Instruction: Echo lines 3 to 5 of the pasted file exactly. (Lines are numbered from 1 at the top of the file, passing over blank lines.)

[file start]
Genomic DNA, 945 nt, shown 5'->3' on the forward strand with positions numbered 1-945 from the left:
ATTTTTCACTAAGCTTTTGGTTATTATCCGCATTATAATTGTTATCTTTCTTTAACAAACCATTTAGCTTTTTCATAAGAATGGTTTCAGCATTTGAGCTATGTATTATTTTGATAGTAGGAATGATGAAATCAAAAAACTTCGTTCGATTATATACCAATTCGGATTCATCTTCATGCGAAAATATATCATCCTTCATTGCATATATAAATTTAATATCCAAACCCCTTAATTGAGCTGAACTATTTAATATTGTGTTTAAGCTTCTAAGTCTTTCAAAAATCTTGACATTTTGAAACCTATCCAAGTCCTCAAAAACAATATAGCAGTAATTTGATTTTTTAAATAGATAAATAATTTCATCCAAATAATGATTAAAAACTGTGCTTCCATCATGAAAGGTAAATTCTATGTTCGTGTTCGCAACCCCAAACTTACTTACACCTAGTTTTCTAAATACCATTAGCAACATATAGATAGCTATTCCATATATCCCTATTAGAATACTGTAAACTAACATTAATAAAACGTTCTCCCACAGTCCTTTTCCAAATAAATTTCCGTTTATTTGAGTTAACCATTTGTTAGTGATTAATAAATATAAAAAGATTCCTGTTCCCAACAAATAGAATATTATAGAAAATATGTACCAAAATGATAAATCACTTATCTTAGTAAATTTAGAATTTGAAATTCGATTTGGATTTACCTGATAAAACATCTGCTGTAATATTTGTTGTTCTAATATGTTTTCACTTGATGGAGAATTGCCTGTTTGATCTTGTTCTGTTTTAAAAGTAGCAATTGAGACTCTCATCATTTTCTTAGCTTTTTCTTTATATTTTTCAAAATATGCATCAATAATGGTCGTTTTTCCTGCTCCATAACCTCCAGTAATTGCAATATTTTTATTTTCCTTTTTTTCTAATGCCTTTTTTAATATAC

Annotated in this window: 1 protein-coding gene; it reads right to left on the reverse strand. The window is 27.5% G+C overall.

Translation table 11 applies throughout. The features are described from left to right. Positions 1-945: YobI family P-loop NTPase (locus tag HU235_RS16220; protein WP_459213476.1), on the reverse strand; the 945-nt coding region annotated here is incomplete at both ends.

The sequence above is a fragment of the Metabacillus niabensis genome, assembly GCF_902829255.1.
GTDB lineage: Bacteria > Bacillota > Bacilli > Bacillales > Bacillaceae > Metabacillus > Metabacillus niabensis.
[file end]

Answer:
Annotated in this window: 1 protein-coding gene; it reads right to left on the reverse strand. The window is 27.5% G+C overall.

Translation table 11 applies throughout. The features are described from left to right. Positions 1-945: YobI family P-loop NTPase (locus tag HU235_RS16220; protein WP_459213476.1), on the reverse strand; the 945-nt coding region annotated here is incomplete at both ends.

The sequence above is a fragment of the Metabacillus niabensis genome, assembly GCF_902829255.1.